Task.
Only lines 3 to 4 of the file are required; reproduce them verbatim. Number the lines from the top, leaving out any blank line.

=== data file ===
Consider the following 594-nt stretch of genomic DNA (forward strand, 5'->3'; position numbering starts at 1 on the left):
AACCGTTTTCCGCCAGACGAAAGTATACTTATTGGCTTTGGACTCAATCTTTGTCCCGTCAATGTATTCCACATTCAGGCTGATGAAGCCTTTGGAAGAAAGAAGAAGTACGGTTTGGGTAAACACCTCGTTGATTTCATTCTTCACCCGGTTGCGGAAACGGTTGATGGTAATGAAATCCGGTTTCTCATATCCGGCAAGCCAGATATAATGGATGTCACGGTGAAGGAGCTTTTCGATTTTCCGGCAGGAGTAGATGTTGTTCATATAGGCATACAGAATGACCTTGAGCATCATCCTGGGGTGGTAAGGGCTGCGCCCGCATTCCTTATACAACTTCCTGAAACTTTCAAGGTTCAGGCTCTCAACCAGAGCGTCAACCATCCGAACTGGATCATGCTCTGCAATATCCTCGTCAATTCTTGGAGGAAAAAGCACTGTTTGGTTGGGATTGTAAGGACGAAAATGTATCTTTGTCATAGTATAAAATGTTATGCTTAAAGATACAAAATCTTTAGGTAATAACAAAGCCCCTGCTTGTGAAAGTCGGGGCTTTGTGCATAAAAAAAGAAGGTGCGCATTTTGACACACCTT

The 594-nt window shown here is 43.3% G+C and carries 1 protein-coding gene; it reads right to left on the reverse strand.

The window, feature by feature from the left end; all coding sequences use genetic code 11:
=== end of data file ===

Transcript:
The 594-nt window shown here is 43.3% G+C and carries 1 protein-coding gene; it reads right to left on the reverse strand.

The window, feature by feature from the left end; all coding sequences use genetic code 11: